A Curious Roman Artifact

The wealth of archaeological artifacts left behind by the Roman Empire throughout the world has answered many questions burning about the ancient civilization.  From the writings of Livius Andronicus to the philosophical musings of stoic philosophers like Seneca the Younger, the limits of Roman conquest and innovation was an unparalleled story of early civilization for centuries.  And yet some of the artifacts left behind leave more questions than answers.  Among some of the strangest unexplained Roman Artifacts are the Roman dodecahedrons.

The strange twelve sided hollow objects have been discovered in locations ranging from the former seat of the Roman Empire itself to the far reaches of Hungary where Roman explorers or engineers likely left them behind.  While they share different sizes, the rough shape is almost always the same, even if a few of the minimalist and unexplained details are different. 

Many of the objects are simply made of stone while other more ornate models have been found made of bronze.  Archaeologists have speculated that while the objects do seem to have a functional (if not unexplained) purpose, they could have been theoretically crafted from a number of additional materials including gold.  And as they attempt to uncover the meaning behind the strange artifacts, speculation has ranged from simple household appliances to more elaborate tools for measurement or other unknown religious purposes.

One of the clues may lie in the fact that Roman engineers were very fond of standardizing measurements for the purpose of engineering.  In a time when measurements were usually far from exact, the Romans standardized their armies in ways unseen previously in the world, even to the point of designing the shields of the Roman legions to be precisely the same measurement so they could be linked together to form some of the earliest armored transport systems.  And so it’s no surprise then that the dodecahedrons with their unexplained circular details may have been considered a tool for measuring.  Still, no article regarding them in surviving texts describes them as such.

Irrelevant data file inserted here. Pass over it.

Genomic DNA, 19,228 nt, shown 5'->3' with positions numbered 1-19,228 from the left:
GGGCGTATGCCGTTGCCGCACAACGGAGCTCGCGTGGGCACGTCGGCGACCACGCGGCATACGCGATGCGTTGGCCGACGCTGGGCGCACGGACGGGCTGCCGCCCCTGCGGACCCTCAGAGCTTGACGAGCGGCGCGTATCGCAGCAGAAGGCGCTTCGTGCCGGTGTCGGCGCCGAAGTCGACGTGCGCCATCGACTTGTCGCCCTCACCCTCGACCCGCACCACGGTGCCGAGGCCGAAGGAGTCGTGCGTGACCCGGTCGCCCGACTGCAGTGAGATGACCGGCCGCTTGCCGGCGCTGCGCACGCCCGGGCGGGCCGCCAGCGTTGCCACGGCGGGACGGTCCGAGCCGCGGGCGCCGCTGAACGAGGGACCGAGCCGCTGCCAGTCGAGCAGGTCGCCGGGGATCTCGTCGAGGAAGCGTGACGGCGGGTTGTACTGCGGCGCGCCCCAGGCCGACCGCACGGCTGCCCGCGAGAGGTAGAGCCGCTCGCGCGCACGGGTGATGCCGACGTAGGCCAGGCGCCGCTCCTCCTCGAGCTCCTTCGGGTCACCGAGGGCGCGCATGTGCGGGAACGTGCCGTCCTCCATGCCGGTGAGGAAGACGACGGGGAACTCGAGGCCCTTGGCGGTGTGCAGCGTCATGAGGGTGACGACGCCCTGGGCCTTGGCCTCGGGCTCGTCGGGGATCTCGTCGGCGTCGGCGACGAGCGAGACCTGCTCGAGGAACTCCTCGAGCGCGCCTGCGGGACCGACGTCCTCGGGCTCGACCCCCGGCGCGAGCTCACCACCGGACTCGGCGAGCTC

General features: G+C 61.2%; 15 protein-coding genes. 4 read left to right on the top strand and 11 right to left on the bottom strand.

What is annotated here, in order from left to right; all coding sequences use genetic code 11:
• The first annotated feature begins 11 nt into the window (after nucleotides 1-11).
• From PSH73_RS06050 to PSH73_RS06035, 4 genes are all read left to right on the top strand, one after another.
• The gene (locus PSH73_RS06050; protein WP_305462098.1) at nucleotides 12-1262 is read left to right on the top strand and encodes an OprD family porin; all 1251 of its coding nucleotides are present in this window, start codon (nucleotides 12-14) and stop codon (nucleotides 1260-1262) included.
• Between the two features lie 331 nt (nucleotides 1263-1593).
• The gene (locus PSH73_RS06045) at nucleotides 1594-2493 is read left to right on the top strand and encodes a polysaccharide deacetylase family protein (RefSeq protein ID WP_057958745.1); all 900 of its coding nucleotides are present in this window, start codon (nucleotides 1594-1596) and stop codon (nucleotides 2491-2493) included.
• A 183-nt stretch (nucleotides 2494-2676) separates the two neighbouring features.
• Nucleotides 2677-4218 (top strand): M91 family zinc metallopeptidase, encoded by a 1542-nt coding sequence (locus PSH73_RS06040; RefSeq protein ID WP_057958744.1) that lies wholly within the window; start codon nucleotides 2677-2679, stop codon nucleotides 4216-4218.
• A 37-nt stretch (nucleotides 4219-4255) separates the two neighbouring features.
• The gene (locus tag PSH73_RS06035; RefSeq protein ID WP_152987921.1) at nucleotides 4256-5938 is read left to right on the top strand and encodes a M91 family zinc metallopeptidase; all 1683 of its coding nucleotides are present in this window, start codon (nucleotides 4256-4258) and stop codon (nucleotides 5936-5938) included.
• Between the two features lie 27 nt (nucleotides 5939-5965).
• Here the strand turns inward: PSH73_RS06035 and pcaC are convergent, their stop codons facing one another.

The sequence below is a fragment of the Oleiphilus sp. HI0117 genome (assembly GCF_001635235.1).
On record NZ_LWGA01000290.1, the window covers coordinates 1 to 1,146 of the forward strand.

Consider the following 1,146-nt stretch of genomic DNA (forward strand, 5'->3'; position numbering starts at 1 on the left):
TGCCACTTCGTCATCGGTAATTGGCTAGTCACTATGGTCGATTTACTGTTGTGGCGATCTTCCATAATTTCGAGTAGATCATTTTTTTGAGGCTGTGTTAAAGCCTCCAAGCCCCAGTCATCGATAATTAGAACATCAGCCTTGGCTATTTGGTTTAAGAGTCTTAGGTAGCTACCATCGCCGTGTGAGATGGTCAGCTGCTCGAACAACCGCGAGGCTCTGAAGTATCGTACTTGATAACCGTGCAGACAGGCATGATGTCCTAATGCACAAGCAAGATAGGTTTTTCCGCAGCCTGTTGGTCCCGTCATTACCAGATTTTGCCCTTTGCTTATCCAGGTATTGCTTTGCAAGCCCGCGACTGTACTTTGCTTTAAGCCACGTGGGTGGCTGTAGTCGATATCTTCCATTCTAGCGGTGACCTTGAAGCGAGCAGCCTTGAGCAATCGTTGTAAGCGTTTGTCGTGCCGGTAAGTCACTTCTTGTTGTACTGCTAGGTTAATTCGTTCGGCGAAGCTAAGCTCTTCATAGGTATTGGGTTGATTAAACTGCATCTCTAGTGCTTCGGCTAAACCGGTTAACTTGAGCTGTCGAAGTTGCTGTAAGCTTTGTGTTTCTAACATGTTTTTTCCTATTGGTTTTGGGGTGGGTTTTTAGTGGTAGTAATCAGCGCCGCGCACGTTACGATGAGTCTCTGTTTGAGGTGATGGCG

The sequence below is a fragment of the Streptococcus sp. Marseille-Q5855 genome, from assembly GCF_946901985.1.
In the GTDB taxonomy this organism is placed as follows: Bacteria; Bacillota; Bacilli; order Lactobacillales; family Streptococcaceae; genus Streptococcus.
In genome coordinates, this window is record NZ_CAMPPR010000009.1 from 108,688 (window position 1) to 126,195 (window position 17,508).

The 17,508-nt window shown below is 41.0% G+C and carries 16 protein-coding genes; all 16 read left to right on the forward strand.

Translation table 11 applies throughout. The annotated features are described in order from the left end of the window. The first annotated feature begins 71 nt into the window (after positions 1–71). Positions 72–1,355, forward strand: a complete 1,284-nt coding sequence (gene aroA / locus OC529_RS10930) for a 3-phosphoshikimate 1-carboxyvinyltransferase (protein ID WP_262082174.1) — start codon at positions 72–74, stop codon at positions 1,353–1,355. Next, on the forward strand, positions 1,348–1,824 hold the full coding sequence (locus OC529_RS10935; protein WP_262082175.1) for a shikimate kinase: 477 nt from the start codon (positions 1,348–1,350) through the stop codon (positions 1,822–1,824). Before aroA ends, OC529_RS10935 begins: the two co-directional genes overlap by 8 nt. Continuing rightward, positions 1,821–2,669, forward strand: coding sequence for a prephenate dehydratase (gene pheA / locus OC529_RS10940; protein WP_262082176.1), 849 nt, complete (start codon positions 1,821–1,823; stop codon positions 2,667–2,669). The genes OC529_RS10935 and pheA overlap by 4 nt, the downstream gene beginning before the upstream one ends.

Interestingly, the objects themselves are hollow and have a hole in each side of a slightly different measurement.  Wax discovered on the inside of one of the objects seems to add to the theory that it could have been a sort of candle holder.  But why the unconventional design for such a simple device?  Why the need to design a special object for candle holders?

What were they?  My guess is they were both candle holders and a means of marking the transition of time.  Special devices may have been important for measuring the passage of time at night when sundials would not have been possible.  And so the standard amount of time passed with the burning of candles with varying thickness may have been employed.  The candles would have been standardized or modified based on the individual’s needs and then burned down so that when light passed from within the device out of the holes at the bottom onto a flat plane an indicator that the allotted time was up would form as a flickering round circle on the table below. 

Different widths of candle would burn at different speeds, and therefore multiple time intervals could be recorded with accuracy centuries before the hourglass was introduced in the west.  By this time candle based clocks were certainly in use in China in times when the more elaborate clepsydra “water thief” clock wasn’t available.  And the prongs on all sides would have allowed for the object to remain stationary and secure with minimal chance of knocking over while additionally reducing the chance of melted wax influencing the time-keeping candle.  The truth is, the answer has been lost (even if temporarily) with time.